When does a Woman not exist?

its old news that Adass chassidic will not write even the first initial of a lady. My wife would be known as ‘mrs I Balbin’ this is certainly a hall mark of Hungarian chassidic practice as well as some Russian/Polish chassidic.

contrast this to the wedding invitation that R Chaim Brisker used for his son Mishe’s wedding (Moshe Soloveitchik was the father of the Rav. He had signed it as ‘Chaim and Lifshe Soloveitchij’. No appellations and her name was ‘out in the wild’, heaven forfend. 

Author: pitputim

I've enjoyed being a computer science professor in Melbourne, Australia, as well as band leader/singer for the Schnapps Band. My high schooling was in Chabad and I continued at Yeshivat Kerem B'Yavneh in Israel and later in life at Machon L'Hora'ah, Yeshivas Halichos Olam.

15 thoughts on “When does a Woman not exist?”

  1. “Mrs I Balbin” is not some chassidic practise, it’s the traditional English practise, and was absolutely standard in Australia until only a few decades ago. And the invitation you cite is well known, but it was unique; that was absolutely not the standard practise at its time, either among yidden or goyim. There’s a reason people keep trotting that example out; it’s because they can’t find any others.


    1. Well I wasn’t looking for this example, I read it ten years ago, and furthermore I heard Rav Schachter talk about this very point in Shiur. I believe he also mentioned that a famous Rebbe (minchas elozor?) asked to stay at his house for Shabbos and stipulated that the wives should be in a separate room. The Chafetz Chaim told him to find another place to stay for Shabbos


  2. I don’t know how common it is now, but Hungarian practice used to be that the wife’s name disappeared altogether: the spouse of Pipik Mosé was Pipik Moséné. If she was lucky, she got to have her personal name appended in brackets: Pipik Moséné (Mirjam).


    1. You can’t generalise from Hungarians of course 🙂 but it does make me wonder what Charedim would have done to a Chumash. We wouldn’t have known Avraham’s wife’s name let alone that she was a good looker. Artscroll have already shown that Rishonim are fair game for revisionism. Perhaps one of the Geonim is next for their blade.


  3. I recently saw the wedding invitation of the 2nd Bobover Rebbe, the Kedushas Tzion, HY”D and both his name and his (soon to be) rebbetzin’s name’s were clearly written on the invitation..


    1. Yes that’s standard. It’s on the kesuba as well 😉 the question is whether mothers of chosson/kallah are on the invitation or the women is subsumed as an entity via אשתו כגופו. You see it on hostess lists as well. My wife becomes Mrs I Balbin. Wonder what they do if the wife is a doctor and the husband is not. They could do the right thing and follow the Torah’s approach to naming women: it names them. I guess one who isn’t married can’t be named on these Charedi hostess lists.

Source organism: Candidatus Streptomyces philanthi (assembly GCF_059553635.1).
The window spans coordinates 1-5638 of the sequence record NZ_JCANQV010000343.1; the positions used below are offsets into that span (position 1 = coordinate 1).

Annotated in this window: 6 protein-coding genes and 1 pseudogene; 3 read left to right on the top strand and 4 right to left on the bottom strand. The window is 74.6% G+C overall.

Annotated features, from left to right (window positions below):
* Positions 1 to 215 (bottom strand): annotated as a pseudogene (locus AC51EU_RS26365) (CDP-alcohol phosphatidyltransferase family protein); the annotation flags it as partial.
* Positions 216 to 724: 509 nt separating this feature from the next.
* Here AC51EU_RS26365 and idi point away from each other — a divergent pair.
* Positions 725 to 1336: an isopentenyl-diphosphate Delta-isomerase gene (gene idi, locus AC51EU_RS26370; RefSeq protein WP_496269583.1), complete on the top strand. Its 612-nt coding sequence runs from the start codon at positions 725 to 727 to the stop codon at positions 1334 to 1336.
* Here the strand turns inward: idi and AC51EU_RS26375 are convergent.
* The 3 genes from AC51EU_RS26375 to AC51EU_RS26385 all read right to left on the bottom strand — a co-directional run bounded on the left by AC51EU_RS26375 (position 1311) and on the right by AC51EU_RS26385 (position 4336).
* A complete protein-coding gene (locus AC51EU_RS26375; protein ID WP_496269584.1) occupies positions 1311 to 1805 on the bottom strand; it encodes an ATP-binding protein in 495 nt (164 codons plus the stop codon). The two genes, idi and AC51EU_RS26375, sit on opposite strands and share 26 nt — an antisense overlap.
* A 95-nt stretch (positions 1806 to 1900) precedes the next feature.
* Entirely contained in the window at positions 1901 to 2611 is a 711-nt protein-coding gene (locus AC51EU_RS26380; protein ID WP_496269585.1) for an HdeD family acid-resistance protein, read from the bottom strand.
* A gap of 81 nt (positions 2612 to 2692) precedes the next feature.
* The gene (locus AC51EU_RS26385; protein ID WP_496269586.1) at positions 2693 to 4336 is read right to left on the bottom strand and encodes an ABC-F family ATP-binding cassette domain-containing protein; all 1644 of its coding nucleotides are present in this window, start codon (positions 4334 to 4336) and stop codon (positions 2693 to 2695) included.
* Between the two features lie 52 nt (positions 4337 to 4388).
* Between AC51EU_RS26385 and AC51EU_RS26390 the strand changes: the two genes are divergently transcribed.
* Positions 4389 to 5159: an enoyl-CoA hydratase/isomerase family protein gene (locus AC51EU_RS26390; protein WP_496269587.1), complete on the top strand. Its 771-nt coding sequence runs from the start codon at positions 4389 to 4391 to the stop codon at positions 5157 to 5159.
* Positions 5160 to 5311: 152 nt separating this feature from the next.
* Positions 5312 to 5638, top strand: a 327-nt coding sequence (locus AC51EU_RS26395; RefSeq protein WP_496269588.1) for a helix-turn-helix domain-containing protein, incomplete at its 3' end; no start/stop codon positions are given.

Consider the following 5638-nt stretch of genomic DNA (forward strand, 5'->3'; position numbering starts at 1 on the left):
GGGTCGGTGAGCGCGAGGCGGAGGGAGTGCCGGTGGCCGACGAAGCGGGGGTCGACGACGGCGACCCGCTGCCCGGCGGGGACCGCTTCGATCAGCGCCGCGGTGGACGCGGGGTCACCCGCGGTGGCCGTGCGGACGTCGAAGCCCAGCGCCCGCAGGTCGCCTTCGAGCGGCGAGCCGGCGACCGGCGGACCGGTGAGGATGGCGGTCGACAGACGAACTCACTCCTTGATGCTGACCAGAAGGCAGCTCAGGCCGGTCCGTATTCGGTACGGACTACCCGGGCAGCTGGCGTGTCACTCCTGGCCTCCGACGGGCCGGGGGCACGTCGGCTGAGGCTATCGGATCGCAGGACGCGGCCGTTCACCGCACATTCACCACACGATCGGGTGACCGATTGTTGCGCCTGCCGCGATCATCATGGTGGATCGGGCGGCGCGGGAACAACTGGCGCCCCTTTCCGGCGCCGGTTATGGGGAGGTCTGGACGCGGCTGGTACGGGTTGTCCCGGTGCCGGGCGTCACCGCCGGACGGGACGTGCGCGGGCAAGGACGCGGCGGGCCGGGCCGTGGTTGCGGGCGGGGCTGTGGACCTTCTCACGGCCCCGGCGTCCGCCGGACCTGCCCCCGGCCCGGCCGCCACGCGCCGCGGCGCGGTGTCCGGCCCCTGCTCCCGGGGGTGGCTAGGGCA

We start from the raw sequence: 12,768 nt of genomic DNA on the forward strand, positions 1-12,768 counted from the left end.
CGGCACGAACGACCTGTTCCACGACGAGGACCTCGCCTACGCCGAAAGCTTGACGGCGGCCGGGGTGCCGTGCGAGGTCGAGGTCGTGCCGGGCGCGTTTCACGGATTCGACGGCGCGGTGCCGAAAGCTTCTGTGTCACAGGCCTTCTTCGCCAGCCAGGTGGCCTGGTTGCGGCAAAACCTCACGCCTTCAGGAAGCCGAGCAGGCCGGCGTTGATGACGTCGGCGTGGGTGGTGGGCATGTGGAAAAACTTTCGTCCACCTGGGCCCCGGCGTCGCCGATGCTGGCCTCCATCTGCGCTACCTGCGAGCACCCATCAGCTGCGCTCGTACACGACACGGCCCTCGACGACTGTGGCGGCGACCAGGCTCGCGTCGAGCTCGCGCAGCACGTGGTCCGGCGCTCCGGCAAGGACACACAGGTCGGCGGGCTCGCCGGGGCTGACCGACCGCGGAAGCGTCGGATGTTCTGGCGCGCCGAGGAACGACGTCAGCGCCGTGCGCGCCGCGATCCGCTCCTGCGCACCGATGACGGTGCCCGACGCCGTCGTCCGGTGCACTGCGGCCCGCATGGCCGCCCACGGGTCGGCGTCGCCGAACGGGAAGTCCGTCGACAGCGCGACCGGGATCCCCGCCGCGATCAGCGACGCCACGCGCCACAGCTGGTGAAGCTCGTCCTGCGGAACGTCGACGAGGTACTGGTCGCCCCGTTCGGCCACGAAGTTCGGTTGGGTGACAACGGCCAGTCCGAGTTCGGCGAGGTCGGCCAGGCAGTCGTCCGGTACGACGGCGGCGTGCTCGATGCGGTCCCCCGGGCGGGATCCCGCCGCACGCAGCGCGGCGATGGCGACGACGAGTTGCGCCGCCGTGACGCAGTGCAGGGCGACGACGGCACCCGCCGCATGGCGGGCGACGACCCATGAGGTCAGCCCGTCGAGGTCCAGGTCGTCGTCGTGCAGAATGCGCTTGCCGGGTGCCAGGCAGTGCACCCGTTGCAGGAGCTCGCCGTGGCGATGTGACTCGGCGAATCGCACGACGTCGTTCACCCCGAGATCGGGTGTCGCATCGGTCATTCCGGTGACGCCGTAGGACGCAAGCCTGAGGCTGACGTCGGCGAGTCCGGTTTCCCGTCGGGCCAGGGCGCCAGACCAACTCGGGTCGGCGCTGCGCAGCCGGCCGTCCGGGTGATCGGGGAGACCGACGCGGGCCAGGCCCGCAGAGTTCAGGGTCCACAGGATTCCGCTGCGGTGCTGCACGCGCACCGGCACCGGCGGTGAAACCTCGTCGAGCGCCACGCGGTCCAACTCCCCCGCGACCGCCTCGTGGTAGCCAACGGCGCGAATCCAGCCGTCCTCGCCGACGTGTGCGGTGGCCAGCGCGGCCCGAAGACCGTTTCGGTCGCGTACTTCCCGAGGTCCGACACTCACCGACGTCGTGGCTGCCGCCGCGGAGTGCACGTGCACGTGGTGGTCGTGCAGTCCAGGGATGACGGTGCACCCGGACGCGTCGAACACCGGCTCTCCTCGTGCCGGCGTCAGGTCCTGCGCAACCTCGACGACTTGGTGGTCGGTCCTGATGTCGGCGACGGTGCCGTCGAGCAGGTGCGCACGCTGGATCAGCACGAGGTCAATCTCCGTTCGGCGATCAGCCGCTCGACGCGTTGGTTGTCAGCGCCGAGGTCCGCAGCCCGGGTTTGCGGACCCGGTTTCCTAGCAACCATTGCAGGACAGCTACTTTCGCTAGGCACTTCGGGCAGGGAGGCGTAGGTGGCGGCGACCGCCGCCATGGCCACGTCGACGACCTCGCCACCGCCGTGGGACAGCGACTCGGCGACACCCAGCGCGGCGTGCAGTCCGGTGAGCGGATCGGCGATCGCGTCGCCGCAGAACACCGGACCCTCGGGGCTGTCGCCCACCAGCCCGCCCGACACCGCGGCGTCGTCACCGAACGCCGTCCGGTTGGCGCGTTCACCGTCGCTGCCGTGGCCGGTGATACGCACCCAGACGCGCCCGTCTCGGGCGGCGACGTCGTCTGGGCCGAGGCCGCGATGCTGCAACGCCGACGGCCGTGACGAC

1. Once again, this is standard (if rather old-fashioned) English. Informally a woman may be known by her own first name, but in all formal correspondence she is Mrs John Smith. Haven’t you ever heard of Princess Michael of Kent? Or The Princess Edward, Countess of Wessex (informally known as Princess Sophie)? Even the Duchess of Cambridge is formally Princess William, not Princess Catherine.

        And my point remains: You couldn’t find any other examples of a godol’s invitation with the mother’s name on it, and nor can anyone else, which is why this one gets trotted out over and over again, whenever someone wants to make the invalid point that you are making.

        And now you’ve come up with a new falsehood, that “the Torah’s approach to naming women: it names them”. No, it hardly ever does. Most women in the Torah are not named. They’re “eishes this one”, or “bas that one”, or even just “a woman”. Really, on Shovuos night go count the named women in the Torah and the unnamed ones and see which is greater (not to mention all the women who aren’t mentioned at all, even by their husband’s or father’s name).


          1. Again, that is rubbish. The Torah’s normal mode is not to name women. I challenge you to count the number of named women in the Torah and the number of unnamed women, and compare them. Ditto for the gemoroh; how many women are named, and how many are unnamed?

            And it’s not “bechukoseihem” any more than it is to wear trousers. Until our extremely informal age, in which we call everyone by their first names, it was the standard among everyone.


            1. Which proves the point. You can use names. And, when it is a norm to give כבוד by using a name, then the מצווה of קדושים תהיו behoves us to not treat our women with less respect. Is there some hidden איסור that you are hiding from us?


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